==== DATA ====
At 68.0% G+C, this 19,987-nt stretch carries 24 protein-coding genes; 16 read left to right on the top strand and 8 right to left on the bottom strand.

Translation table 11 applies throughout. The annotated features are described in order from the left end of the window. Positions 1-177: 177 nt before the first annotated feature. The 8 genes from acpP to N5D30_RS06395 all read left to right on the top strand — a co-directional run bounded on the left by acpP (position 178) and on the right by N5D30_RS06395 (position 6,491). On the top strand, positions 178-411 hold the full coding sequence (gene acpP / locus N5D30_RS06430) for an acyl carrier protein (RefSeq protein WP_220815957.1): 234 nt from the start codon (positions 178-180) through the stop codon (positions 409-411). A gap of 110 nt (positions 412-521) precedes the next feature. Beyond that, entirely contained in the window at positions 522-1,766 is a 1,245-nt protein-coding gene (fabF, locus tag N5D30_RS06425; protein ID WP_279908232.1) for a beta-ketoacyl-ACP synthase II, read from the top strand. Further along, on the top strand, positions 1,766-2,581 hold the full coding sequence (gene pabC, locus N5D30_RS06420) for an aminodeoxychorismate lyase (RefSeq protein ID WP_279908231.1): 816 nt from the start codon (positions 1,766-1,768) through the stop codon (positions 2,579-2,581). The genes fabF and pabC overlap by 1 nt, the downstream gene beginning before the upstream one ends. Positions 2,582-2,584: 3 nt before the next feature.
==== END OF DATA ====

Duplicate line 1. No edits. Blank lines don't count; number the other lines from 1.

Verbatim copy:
At 68.0% G+C, this 19,987-nt stretch carries 24 protein-coding genes; 16 read left to right on the top strand and 8 right to left on the bottom strand.